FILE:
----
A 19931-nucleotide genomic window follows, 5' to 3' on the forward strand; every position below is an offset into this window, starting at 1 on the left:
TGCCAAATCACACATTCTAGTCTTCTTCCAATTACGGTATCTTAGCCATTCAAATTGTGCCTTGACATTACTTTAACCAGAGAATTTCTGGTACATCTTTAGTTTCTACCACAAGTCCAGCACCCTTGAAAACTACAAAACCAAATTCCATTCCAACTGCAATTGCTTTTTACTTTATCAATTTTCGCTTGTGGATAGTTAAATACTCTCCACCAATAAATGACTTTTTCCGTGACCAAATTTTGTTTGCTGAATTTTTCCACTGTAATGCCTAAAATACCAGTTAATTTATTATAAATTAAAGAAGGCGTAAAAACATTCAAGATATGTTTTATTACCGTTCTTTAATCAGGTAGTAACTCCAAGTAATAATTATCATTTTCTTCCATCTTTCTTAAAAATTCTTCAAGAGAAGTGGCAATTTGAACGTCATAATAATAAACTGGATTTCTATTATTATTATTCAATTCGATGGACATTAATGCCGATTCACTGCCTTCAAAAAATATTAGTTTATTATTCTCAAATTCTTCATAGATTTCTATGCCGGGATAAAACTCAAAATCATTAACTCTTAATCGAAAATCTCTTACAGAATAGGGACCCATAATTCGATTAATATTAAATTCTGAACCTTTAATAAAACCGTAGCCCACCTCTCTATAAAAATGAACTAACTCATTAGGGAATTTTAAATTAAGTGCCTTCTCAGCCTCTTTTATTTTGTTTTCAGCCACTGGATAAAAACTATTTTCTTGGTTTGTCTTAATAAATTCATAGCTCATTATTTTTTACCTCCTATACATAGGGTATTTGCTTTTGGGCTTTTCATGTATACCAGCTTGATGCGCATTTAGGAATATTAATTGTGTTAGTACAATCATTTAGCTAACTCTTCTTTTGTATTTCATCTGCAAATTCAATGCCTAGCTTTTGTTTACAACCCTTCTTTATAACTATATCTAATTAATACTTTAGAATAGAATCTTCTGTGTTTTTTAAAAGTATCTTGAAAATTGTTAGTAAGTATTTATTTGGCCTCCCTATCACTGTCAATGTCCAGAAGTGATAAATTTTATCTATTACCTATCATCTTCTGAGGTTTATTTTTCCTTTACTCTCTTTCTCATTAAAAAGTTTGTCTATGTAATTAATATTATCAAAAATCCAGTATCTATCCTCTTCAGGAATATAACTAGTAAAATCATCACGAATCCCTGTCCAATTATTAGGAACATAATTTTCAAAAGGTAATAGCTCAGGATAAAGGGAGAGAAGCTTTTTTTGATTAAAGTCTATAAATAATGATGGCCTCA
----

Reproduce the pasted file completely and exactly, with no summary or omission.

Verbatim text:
A 19931-nucleotide genomic window follows, 5' to 3' on the forward strand; every position below is an offset into this window, starting at 1 on the left:
TGCCAAATCACACATTCTAGTCTTCTTCCAATTACGGTATCTTAGCCATTCAAATTGTGCCTTGACATTACTTTAACCAGAGAATTTCTGGTACATCTTTAGTTTCTACCACAAGTCCAGCACCCTTGAAAACTACAAAACCAAATTCCATTCCAACTGCAATTGCTTTTTACTTTATCAATTTTCGCTTGTGGATAGTTAAATACTCTCCACCAATAAATGACTTTTTCCGTGACCAAATTTTGTTTGCTGAATTTTTCCACTGTAATGCCTAAAATACCAGTTAATTTATTATAAATTAAAGAAGGCGTAAAAACATTCAAGATATGTTTTATTACCGTTCTTTAATCAGGTAGTAACTCCAAGTAATAATTATCATTTTCTTCCATCTTTCTTAAAAATTCTTCAAGAGAAGTGGCAATTTGAACGTCATAATAATAAACTGGATTTCTATTATTATTATTCAATTCGATGGACATTAATGCCGATTCACTGCCTTCAAAAAATATTAGTTTATTATTCTCAAATTCTTCATAGATTTCTATGCCGGGATAAAACTCAAAATCATTAACTCTTAATCGAAAATCTCTTACAGAATAGGGACCCATAATTCGATTAATATTAAATTCTGAACCTTTAATAAAACCGTAGCCCACCTCTCTATAAAAATGAACTAACTCATTAGGGAATTTTAAATTAAGTGCCTTCTCAGCCTCTTTTATTTTGTTTTCAGCCACTGGATAAAAACTATTTTCTTGGTTTGTCTTAATAAATTCATAGCTCATTATTTTTTACCTCCTATACATAGGGTATTTGCTTTTGGGCTTTTCATGTATACCAGCTTGATGCGCATTTAGGAATATTAATTGTGTTAGTACAATCATTTAGCTAACTCTTCTTTTGTATTTCATCTGCAAATTCAATGCCTAGCTTTTGTTTACAACCCTTCTTTATAACTATATCTAATTAATACTTTAGAATAGAATCTTCTGTGTTTTTTAAAAGTATCTTGAAAATTGTTAGTAAGTATTTATTTGGCCTCCCTATCACTGTCAATGTCCAGAAGTGATAAATTTTATCTATTACCTATCATCTTCTGAGGTTTATTTTTCCTTTACTCTCTTTCTCATTAAAAAGTTTGTCTATGTAATTAATATTATCAAAAATCCAGTATCTATCCTCTTCAGGAATATAACTAGTAAAATCATCACGAATCCCTGTCCAATTATTAGGAACATAATTTTCAAAAGGTAATAGCTCAGGATAAAGGGAGAGAAGCTTTTTTTGATTAAAGTCTATAAATAATGATGGCCTCA